http://fox2now.com/2013/07/17/cardinals ... r-than-kc/

Oh no, Ballparking Village is going to put P&L to shame.

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Re: Ballpark Village v4.7 (st. louis)

Post by kcjak » Thu Aug 15, 2013 1:02 pm

KCtoBrooklyn wrote:http://fox2now.com/2013/07/17/cardinals ... r-than-kc/

Oh no, Ballparking Village is going to put P&L to shame.
My favorite part of the article stating that BPV will be better than P&L (although this just references the KC Live section of P&L):

K.C.’s development has 16 restaurants, clubs and bars in the live district. Ballpark Village will have about half as many, but three of them are huge.

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Re: Ballpark Village v4.7 (st. louis)

Post by earthling » Thu Aug 15, 2013 1:09 pm

Those comments by Ed Golterman are all over the place, downplaying any kind of downtown STL progress unless it ties to his Kiel/Muny ideas. He's a debbie downer gadfly on steroids.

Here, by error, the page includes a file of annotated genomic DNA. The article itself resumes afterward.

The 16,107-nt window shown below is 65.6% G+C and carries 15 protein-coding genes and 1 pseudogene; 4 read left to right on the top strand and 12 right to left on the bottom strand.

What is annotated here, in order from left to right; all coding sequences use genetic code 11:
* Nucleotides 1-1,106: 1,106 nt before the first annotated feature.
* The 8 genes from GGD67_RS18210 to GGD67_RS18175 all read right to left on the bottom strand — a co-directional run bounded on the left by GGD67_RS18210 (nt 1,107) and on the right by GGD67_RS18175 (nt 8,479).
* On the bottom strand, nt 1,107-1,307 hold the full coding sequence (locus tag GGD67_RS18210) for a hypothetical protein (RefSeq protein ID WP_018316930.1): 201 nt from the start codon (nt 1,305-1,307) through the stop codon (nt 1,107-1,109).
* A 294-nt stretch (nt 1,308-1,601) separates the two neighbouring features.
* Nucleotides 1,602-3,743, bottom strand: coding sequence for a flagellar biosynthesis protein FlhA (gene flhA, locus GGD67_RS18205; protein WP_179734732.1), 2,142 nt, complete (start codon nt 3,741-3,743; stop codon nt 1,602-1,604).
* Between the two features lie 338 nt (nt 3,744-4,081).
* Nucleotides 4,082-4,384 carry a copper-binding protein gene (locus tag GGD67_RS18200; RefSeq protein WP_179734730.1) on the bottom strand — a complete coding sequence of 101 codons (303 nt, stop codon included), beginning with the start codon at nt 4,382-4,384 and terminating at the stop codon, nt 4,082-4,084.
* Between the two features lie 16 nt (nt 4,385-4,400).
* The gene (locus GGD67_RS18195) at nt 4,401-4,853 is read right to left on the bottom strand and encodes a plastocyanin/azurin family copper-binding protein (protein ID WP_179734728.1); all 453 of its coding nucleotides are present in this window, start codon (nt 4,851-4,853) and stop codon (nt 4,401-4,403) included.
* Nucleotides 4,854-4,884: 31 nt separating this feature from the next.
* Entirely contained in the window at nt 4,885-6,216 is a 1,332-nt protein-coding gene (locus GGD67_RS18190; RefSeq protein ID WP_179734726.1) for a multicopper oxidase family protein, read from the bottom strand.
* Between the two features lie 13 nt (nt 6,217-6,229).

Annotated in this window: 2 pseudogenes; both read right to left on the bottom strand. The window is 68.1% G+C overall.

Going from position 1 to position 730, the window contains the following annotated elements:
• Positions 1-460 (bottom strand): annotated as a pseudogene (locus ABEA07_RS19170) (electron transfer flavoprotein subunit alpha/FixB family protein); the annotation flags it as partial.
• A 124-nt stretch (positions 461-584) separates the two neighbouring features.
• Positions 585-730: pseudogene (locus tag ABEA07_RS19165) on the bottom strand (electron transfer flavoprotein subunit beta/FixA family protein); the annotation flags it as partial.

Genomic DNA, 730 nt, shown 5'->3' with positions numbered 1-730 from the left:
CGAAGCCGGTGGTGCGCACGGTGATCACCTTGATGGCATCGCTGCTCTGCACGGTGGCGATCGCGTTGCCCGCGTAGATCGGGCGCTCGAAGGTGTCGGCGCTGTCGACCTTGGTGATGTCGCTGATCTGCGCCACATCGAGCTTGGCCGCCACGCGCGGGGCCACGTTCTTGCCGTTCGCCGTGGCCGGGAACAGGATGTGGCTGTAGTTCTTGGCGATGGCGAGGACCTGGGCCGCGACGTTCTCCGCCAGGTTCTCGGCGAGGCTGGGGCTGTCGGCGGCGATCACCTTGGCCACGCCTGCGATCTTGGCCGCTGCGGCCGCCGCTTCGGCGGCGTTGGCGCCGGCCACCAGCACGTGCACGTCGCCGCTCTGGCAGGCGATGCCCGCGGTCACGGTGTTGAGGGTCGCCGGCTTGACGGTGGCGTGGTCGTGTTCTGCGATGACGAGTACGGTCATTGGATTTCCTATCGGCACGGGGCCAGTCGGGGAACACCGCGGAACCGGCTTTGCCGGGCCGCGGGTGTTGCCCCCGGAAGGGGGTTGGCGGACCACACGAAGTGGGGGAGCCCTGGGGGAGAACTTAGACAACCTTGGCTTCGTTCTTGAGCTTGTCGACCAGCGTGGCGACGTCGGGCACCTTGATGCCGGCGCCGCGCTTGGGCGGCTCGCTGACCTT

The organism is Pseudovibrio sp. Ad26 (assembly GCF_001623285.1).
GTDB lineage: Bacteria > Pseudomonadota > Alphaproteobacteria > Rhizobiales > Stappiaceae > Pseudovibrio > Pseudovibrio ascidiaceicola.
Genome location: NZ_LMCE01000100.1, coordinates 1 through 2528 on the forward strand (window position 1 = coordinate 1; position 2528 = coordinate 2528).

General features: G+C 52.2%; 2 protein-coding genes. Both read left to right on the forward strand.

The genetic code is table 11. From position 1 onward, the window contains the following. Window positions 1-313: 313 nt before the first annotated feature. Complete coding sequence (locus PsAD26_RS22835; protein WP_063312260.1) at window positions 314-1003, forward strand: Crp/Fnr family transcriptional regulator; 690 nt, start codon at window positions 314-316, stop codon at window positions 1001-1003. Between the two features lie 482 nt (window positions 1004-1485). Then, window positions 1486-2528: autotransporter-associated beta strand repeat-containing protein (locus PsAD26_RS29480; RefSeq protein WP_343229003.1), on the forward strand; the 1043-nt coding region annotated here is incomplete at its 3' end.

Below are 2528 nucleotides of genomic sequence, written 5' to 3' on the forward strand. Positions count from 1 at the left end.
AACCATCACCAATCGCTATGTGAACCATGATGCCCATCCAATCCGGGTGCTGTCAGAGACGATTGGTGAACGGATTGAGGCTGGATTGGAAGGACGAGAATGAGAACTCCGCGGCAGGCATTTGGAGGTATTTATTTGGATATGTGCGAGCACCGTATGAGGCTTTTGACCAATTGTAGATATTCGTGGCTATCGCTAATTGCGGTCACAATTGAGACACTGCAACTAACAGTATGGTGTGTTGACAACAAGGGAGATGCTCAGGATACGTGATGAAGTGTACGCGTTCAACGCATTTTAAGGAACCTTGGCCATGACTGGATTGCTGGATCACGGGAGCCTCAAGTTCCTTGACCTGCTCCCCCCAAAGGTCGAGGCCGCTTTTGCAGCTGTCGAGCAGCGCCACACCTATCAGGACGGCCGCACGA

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Re: Ballpark Village v4.7 (st. louis)

Post by bobbyhawks » Thu Aug 15, 2013 1:27 pm

kcjak wrote:
KCtoBrooklyn wrote:http://fox2now.com/2013/07/17/cardinals ... r-than-kc/

Oh no, Ballparking Village is going to put P&L to shame.
My favorite part of the article stating that BPV will be better than P&L (although this just references the KC Live section of P&L):

K.C.’s development has 16 restaurants, clubs and bars in the live district. Ballpark Village will have about half as many, but three of them are huge.
By my count, there are ~34 restaurants, clubs, and bars in the entire district proper, not including the outdoor spaces, the Jones, or the grocery store. I think around 7 of those are local (8 if you include Z Strike as local).